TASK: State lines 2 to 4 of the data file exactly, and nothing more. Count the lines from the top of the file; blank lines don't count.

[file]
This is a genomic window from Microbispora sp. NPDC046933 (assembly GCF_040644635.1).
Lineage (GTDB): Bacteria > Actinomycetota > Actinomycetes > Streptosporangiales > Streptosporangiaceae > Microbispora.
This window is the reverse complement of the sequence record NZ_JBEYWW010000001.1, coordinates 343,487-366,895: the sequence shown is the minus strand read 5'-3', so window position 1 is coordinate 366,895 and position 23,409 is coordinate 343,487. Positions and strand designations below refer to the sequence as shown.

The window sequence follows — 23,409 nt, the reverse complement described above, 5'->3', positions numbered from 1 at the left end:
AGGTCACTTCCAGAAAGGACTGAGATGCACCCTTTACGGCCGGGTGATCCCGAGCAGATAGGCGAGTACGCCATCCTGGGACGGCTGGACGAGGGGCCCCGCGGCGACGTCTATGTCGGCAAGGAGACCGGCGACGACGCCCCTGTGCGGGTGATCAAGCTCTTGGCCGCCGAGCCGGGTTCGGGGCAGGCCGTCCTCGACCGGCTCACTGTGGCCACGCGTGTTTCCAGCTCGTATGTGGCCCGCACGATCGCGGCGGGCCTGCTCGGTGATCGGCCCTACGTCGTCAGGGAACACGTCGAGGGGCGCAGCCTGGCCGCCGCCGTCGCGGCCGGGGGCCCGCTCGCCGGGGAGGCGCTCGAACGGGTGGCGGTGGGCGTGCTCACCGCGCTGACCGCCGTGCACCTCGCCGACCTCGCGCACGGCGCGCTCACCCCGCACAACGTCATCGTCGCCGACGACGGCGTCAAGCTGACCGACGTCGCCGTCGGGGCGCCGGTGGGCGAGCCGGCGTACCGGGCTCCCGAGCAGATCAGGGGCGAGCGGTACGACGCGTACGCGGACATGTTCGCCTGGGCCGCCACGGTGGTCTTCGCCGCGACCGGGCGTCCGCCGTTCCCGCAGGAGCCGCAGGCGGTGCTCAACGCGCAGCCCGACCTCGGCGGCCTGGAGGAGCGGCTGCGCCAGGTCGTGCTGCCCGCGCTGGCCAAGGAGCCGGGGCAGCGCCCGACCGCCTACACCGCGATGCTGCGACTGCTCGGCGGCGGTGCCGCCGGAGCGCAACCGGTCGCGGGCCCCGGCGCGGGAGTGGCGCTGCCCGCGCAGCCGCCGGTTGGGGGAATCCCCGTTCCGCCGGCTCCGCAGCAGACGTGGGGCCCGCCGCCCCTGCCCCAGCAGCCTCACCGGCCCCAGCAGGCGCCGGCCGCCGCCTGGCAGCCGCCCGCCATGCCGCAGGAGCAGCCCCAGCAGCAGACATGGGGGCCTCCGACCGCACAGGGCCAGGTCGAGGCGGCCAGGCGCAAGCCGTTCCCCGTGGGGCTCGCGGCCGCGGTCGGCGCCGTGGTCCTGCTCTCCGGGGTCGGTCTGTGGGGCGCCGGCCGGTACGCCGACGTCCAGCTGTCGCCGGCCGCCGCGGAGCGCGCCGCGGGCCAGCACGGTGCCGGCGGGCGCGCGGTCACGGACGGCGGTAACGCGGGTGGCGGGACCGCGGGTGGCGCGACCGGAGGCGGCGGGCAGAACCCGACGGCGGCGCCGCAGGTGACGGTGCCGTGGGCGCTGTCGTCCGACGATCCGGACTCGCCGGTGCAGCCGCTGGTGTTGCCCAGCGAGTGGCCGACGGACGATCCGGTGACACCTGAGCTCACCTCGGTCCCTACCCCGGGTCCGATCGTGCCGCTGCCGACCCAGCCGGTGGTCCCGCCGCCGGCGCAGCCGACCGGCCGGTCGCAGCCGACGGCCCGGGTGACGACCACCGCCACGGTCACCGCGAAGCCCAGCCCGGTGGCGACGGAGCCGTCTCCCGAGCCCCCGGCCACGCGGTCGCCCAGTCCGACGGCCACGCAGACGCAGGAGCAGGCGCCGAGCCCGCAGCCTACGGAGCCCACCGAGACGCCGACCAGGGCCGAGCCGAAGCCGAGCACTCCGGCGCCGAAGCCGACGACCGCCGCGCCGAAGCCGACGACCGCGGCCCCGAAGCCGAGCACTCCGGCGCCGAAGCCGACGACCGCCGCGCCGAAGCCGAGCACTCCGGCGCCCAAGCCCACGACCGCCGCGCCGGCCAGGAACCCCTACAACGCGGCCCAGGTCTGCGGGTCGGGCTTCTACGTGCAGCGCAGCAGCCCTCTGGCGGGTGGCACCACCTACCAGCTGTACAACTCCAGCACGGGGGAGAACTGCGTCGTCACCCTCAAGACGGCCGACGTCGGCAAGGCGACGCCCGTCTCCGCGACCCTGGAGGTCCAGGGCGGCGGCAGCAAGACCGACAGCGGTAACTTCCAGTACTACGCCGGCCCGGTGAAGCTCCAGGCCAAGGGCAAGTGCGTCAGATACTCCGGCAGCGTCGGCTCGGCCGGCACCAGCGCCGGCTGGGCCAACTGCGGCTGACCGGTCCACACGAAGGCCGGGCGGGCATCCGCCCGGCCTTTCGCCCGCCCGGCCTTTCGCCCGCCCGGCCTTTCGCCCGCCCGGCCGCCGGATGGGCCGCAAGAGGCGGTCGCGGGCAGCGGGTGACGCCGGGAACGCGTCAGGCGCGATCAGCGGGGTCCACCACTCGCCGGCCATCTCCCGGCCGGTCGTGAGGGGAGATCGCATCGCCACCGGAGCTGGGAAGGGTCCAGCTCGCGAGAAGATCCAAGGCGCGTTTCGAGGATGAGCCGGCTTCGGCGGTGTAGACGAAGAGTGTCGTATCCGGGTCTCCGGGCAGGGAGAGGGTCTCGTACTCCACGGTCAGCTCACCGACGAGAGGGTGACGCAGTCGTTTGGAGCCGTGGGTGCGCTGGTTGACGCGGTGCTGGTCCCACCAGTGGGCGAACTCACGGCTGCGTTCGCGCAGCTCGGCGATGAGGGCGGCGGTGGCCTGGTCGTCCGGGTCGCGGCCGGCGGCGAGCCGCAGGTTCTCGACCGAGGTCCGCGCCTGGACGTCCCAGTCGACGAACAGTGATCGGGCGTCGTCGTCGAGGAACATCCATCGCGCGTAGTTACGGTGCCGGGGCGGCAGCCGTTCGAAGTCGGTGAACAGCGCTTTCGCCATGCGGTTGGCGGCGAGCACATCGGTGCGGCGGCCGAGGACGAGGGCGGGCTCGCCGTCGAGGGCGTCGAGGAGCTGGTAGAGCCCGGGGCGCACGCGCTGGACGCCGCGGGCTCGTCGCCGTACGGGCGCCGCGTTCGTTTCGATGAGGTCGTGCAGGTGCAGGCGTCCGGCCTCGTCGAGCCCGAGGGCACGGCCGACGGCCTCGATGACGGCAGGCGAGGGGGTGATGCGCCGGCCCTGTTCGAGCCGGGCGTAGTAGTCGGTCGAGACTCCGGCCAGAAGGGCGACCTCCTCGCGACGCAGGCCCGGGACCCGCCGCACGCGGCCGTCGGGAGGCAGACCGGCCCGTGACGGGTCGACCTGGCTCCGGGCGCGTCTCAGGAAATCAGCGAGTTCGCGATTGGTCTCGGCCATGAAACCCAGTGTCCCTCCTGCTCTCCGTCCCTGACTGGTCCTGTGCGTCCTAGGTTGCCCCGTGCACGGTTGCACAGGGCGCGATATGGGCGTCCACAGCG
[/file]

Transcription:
Lineage (GTDB): Bacteria > Actinomycetota > Actinomycetes > Streptosporangiales > Streptosporangiaceae > Microbispora.
This window is the reverse complement of the sequence record NZ_JBEYWW010000001.1, coordinates 343,487-366,895: the sequence shown is the minus strand read 5'-3', so window position 1 is coordinate 366,895 and position 23,409 is coordinate 343,487. Positions and strand designations below refer to the sequence as shown.

The window sequence follows — 23,409 nt, the reverse complement described above, 5'->3', positions numbered from 1 at the left end: